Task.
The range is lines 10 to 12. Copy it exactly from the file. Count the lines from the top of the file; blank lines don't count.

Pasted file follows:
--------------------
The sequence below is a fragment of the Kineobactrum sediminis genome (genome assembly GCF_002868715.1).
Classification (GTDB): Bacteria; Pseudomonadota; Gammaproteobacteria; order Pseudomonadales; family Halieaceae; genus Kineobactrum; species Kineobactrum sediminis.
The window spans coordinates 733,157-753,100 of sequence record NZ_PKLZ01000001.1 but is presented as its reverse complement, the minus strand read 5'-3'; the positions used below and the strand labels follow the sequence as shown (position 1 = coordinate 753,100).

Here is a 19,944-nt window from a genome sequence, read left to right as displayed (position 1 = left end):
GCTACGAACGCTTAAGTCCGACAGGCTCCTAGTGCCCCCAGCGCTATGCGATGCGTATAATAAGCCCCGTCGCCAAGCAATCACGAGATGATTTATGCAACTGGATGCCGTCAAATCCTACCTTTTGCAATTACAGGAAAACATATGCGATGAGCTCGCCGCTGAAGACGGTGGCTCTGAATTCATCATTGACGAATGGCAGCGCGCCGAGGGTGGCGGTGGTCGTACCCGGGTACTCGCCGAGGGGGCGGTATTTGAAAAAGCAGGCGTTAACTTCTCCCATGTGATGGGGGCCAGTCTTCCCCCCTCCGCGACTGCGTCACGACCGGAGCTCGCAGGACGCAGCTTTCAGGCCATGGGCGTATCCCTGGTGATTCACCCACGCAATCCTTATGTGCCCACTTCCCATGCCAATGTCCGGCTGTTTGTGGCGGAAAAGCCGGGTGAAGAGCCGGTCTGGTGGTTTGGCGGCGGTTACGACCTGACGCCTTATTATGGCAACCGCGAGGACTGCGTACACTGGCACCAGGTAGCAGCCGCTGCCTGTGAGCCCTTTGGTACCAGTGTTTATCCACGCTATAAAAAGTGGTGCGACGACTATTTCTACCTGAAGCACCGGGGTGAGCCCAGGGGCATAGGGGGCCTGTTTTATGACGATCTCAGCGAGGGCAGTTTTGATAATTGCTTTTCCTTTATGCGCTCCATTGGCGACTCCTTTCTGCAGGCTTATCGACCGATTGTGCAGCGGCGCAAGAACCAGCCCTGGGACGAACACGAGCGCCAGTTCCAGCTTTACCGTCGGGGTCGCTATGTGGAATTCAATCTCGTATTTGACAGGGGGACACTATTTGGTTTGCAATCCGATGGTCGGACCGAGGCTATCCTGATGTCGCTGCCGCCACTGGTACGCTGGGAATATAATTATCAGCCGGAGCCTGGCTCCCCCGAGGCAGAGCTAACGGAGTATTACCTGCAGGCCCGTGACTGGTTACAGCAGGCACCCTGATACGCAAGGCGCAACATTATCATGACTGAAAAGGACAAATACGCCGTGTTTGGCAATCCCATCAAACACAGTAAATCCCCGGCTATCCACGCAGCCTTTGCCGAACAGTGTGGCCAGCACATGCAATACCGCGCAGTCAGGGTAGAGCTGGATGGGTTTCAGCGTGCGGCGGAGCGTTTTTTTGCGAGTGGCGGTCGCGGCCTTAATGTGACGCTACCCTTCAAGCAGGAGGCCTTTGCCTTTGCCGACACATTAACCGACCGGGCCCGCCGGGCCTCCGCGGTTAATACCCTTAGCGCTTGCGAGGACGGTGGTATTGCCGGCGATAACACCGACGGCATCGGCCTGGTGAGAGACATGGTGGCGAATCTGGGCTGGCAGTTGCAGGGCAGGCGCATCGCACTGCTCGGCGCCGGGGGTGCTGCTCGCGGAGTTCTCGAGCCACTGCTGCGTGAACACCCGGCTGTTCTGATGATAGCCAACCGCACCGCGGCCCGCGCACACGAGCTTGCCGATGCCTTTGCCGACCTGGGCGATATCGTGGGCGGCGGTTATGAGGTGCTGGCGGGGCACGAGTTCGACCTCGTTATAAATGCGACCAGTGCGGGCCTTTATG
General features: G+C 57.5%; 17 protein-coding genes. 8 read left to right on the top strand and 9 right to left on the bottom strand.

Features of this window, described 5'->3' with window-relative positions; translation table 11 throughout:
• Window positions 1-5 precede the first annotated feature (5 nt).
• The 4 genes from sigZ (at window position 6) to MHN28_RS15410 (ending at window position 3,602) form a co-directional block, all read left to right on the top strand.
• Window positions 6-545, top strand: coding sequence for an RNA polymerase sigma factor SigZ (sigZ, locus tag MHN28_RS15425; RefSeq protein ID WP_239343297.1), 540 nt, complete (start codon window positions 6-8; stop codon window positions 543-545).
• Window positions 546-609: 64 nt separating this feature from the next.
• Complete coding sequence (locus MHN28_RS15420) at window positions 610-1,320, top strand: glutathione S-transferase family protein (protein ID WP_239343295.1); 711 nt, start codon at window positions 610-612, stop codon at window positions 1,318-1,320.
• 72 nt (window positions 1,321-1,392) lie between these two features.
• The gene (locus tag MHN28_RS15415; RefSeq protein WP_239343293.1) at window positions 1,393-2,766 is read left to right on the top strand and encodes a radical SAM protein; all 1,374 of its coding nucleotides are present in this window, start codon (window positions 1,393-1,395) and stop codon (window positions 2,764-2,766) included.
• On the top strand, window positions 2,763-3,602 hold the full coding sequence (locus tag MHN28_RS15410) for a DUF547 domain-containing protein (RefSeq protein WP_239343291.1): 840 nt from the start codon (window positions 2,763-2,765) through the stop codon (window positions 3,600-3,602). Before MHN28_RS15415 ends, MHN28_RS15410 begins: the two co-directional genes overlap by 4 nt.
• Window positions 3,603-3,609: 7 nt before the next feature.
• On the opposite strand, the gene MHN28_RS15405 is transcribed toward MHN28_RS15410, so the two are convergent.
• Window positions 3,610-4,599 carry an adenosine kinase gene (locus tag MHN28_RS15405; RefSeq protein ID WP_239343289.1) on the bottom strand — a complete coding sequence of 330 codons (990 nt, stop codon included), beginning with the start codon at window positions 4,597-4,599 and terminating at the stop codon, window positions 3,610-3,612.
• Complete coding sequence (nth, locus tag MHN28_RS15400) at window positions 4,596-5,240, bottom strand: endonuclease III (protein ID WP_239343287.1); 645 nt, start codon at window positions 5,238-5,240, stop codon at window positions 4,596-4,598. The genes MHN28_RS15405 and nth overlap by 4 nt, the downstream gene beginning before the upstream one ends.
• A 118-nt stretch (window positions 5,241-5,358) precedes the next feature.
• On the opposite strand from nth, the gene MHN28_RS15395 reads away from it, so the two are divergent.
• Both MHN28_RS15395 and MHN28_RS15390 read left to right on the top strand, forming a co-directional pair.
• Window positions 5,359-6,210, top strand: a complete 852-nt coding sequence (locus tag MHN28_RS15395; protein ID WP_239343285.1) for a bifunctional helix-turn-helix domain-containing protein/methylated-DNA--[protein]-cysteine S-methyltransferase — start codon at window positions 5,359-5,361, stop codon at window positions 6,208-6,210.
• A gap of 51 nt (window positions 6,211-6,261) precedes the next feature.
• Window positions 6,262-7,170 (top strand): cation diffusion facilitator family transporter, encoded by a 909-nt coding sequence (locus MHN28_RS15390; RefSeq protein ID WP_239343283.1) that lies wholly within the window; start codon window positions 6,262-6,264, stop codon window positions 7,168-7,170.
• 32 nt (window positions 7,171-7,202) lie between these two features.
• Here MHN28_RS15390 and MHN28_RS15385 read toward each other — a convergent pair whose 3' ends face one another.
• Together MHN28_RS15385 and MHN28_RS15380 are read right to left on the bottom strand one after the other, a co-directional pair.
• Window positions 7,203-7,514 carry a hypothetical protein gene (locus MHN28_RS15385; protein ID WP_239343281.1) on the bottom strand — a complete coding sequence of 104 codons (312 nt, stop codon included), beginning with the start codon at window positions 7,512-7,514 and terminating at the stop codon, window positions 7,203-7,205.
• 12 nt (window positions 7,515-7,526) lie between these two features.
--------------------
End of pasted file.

• Window positions 6-545, top strand: coding sequence for an RNA polymerase sigma factor SigZ (sigZ, locus tag MHN28_RS15425; RefSeq protein ID WP_239343297.1), 540 nt, complete (start codon window positions 6-8; stop codon window positions 543-545).
• Window positions 546-609: 64 nt separating this feature from the next.
• Complete coding sequence (locus MHN28_RS15420) at window positions 610-1,320, top strand: glutathione S-transferase family protein (protein ID WP_239343295.1); 711 nt, start codon at window positions 610-612, stop codon at window positions 1,318-1,320.